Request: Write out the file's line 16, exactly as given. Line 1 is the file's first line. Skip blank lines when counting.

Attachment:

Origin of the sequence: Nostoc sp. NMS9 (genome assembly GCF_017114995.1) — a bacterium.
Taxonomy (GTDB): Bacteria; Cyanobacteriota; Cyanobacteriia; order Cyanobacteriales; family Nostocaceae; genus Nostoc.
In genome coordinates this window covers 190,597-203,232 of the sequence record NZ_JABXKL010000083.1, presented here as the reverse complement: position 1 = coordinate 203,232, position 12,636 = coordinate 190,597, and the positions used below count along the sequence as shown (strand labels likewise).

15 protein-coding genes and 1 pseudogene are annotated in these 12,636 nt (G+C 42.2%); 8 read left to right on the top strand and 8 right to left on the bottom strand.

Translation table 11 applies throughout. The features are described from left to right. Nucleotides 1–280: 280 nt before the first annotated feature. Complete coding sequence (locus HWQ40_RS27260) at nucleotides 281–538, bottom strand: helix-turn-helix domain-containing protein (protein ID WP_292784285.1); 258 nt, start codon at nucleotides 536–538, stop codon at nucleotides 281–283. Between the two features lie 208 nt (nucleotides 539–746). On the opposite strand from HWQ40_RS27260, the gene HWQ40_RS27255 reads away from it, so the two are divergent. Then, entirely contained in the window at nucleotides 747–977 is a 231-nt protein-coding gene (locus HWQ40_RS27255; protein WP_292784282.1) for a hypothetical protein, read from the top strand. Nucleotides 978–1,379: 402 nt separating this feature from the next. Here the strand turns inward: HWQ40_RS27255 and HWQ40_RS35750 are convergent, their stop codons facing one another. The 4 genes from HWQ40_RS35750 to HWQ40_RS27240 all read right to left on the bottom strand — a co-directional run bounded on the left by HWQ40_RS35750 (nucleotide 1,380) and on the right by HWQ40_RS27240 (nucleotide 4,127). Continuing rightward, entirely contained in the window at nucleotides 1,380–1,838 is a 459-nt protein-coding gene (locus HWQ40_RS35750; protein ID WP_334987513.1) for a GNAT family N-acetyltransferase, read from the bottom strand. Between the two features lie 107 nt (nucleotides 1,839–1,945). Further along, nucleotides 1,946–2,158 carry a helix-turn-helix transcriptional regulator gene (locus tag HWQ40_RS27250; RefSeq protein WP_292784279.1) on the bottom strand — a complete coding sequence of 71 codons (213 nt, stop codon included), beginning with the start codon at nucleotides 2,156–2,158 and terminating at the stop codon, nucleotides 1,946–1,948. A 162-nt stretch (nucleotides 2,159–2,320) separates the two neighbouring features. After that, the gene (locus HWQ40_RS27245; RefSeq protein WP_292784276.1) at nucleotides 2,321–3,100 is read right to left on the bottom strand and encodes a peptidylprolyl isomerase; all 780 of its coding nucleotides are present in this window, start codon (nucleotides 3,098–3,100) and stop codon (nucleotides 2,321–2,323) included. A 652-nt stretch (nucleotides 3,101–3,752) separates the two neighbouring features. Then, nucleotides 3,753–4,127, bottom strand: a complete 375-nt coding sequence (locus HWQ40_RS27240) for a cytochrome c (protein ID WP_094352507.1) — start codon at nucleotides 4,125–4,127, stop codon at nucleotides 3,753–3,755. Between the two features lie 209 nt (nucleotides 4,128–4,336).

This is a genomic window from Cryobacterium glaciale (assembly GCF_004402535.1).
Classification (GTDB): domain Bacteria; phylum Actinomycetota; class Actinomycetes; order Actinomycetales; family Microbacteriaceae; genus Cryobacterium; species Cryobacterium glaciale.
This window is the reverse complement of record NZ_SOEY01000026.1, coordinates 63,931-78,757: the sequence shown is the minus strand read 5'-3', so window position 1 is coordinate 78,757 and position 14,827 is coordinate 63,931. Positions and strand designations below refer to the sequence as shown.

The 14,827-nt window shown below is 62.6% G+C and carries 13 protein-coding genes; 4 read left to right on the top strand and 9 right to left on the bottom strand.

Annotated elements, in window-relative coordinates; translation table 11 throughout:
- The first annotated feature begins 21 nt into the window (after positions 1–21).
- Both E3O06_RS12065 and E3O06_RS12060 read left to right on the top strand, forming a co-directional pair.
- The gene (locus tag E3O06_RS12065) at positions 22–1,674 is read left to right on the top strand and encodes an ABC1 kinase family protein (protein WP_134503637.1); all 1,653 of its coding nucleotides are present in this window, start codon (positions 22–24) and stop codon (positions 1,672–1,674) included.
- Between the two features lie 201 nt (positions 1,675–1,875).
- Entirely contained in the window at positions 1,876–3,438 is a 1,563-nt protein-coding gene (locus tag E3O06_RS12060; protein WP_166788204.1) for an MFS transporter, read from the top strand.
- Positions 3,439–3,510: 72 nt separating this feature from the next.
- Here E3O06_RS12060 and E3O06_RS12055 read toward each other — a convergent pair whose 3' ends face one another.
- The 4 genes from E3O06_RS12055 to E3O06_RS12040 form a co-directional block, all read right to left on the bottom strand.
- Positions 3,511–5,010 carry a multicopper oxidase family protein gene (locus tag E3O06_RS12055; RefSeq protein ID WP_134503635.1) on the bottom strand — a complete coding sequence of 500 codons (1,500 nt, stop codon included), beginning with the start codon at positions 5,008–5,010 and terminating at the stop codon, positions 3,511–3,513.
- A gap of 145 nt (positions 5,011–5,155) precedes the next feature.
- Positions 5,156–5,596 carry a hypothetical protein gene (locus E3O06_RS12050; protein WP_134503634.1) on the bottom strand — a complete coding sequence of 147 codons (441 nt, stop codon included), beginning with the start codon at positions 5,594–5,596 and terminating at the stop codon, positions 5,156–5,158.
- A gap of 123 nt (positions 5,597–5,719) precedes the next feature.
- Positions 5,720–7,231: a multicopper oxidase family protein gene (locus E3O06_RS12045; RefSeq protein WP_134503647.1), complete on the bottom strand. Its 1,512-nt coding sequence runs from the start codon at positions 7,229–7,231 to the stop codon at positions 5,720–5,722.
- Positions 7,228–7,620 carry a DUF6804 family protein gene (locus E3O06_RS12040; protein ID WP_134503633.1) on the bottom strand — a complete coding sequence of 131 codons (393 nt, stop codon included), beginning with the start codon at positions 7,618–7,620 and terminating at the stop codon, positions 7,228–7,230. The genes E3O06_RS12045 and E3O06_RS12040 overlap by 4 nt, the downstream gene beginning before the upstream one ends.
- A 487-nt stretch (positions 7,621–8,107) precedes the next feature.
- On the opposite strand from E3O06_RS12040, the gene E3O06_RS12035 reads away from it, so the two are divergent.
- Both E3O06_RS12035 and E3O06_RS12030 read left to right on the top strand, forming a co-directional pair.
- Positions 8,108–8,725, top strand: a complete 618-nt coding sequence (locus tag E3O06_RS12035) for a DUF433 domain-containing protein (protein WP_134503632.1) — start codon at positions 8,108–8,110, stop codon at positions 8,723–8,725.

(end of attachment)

- Positions 3,439–3,510: 72 nt separating this feature from the next.